Keeley Tillotson, left, and Erika Welsh are the founders of Wild Squirrel Nut Butter.
Peanut butter is a staple of any college student’s diet: It’s a little sweet, a little salty, very healthy, and completely addictive. When 20-year-old Erika Welsh and nineteen-year-old Keeley Tillotson realized they’d run out of their favorite snack one rainy day, they knew they had to take action. The resourceful University of Oregon students realized that they had all the ingredients in their own pantry—plus some. They started making nut (both peanut and almond) butters mixed with chocolate, cinnamon, and coconut, and selling their products at local farmer’s markets. A year later, their nut butters are in demand across the country. Learn how these best friends turned a simple idea into a successful, lucrative business.
How did you get the idea for Wild Squirrel Nut Butter?
Erika: “We started making our nut butters as sophomores in college. We didn’t want to go to the grocery store in the rain to buy more peanut butter, and we had food processors and nuts. We both love to cook, and we were tired of the plain or crunchy kinds you can find at the grocery store, so we decided to get a little more creative and use cinnamon, raisins, chocolate, and coconut. We started giving our nut butters to our friends and family around the Oregon area, but we were poor college students, so we needed to get paid for it! We made a website, set up a PayPal account, and started taking orders online.”
What do you do to ensure that you’re using good, fresh ingredients?
Keeley: “We really value the product and are passionate about good food and good nutrition. It’s all about finding companies that fit our goals because our product is a composite of other ingredients. We spend a lot of time talking to suppliers and making sure their sources are close to where we make our nut butters, if possible. Our peanuts are local to the U.S.; a lot of peanut butter companies use peanuts from China or Argentina, and those are often exposed to pesticides and fossil fuels. We make sure that we feel confident about where our products come from.”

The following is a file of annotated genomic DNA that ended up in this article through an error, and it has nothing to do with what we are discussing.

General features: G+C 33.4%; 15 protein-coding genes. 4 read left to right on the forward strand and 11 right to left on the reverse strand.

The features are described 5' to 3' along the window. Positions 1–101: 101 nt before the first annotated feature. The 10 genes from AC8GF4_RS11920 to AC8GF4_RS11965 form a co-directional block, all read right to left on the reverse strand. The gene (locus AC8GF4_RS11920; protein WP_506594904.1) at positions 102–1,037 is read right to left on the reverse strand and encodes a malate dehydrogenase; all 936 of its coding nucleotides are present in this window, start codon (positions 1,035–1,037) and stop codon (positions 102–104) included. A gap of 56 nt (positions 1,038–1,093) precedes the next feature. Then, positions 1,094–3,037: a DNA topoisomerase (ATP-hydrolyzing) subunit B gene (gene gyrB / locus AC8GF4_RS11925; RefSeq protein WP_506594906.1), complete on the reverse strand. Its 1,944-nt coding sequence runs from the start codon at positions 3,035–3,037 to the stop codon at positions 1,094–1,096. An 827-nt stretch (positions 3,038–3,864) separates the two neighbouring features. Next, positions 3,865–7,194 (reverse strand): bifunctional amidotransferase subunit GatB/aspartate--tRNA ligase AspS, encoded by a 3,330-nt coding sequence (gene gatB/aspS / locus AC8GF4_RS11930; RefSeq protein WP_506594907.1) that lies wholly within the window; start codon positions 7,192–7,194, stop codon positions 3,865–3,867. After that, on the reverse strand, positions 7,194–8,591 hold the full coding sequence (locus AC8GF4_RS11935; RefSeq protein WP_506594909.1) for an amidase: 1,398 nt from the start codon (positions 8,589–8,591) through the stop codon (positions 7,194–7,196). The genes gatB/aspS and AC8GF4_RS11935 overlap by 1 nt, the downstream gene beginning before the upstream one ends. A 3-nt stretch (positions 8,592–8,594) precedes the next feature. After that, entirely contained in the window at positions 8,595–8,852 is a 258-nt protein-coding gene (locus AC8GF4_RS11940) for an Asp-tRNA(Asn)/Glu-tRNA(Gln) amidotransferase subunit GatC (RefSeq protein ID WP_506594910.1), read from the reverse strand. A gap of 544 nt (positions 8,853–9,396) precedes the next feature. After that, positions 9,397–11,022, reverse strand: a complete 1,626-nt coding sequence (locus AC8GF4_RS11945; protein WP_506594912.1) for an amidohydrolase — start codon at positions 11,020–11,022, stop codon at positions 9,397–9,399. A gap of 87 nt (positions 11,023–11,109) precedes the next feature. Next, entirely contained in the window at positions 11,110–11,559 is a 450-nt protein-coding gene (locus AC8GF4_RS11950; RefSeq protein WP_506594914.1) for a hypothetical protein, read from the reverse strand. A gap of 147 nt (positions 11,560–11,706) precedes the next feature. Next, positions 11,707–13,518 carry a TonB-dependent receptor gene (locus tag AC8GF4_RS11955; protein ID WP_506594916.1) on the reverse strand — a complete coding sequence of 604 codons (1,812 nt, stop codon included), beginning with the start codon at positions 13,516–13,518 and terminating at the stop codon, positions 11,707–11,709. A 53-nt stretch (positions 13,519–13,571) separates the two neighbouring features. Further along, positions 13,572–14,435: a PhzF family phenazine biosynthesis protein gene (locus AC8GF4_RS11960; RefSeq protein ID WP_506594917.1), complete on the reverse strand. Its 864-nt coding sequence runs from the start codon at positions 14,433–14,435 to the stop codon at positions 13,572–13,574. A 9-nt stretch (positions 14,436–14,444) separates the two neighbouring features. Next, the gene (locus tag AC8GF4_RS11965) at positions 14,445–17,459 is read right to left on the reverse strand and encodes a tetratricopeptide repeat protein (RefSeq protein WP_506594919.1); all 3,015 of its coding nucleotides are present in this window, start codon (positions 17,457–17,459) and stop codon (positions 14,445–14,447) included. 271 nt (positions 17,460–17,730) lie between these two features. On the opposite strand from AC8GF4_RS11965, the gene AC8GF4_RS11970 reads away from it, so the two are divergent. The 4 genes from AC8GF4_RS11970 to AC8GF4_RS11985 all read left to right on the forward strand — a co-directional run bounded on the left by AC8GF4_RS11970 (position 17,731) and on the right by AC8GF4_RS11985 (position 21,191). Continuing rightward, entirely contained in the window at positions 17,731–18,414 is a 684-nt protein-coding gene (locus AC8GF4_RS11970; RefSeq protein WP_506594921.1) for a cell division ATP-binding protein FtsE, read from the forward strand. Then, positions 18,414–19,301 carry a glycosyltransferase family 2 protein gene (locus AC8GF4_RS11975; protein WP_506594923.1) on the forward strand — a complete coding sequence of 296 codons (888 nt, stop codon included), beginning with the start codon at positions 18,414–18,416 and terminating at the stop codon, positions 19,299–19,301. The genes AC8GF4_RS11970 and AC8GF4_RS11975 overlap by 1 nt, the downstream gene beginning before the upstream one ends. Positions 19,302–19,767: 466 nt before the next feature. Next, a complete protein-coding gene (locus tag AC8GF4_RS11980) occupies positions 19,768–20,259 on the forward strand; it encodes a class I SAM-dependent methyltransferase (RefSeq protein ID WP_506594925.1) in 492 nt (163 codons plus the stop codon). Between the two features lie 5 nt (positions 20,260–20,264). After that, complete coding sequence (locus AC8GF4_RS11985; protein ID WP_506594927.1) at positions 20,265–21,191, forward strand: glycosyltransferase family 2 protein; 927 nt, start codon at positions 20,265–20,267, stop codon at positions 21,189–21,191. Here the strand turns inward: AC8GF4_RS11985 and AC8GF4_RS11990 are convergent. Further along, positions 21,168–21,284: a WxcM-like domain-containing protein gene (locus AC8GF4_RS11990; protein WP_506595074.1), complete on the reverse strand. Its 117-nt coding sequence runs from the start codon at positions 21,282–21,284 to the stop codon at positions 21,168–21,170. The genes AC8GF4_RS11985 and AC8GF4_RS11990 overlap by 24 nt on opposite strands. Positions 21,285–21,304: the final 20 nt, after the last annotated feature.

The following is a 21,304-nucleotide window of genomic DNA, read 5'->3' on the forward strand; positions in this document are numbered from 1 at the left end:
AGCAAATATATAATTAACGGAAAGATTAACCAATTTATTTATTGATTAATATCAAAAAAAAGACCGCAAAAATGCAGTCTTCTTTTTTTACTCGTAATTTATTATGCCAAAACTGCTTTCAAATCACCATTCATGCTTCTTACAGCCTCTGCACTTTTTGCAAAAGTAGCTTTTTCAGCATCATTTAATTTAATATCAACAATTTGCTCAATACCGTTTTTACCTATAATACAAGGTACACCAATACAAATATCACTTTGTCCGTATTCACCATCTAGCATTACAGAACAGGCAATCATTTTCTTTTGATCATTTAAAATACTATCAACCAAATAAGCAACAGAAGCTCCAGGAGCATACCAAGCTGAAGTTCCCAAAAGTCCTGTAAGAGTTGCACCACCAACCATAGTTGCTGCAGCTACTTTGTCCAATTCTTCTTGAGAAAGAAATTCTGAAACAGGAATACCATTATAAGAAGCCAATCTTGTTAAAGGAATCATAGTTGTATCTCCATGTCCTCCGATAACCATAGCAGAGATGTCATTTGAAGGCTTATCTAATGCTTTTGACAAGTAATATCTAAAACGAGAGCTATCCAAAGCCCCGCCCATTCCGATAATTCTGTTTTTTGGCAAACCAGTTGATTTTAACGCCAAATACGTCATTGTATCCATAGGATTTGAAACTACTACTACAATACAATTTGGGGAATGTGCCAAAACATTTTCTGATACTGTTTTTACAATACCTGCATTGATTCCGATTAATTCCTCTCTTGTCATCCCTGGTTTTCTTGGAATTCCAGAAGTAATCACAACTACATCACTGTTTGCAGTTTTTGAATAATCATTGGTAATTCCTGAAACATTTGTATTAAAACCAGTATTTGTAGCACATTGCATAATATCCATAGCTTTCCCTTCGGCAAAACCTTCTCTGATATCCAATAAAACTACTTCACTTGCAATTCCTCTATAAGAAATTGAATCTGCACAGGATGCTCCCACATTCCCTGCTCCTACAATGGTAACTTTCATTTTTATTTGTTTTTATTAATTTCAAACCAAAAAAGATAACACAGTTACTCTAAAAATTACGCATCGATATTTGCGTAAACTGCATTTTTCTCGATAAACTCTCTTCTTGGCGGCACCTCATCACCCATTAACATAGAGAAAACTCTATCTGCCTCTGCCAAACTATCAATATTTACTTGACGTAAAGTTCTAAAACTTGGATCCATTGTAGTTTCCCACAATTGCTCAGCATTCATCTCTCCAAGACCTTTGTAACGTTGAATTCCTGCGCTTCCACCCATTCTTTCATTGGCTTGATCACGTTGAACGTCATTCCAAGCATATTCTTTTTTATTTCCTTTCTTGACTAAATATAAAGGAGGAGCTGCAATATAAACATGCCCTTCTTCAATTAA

How do you handle the finances of your business?
Erika: “Something that has really helped us is that we are not afraid to ask for help. We’re young and started as college students, and we never had any formal business training besides one or two business classes. We reached out to other entrepreneurs to learn more.”
Where is your company at now, and what are your goals?
Erika: “We are in about 125 stores in Washington, Oregon, and California, and we are in a few bakeries throughout the Midwest. We’re going to have distribution in the Midwest and East Coast area. We are taking a leave of absence from school right now because Wild Squirrel needs our full attention. Peanut butter has consumed our lives!”
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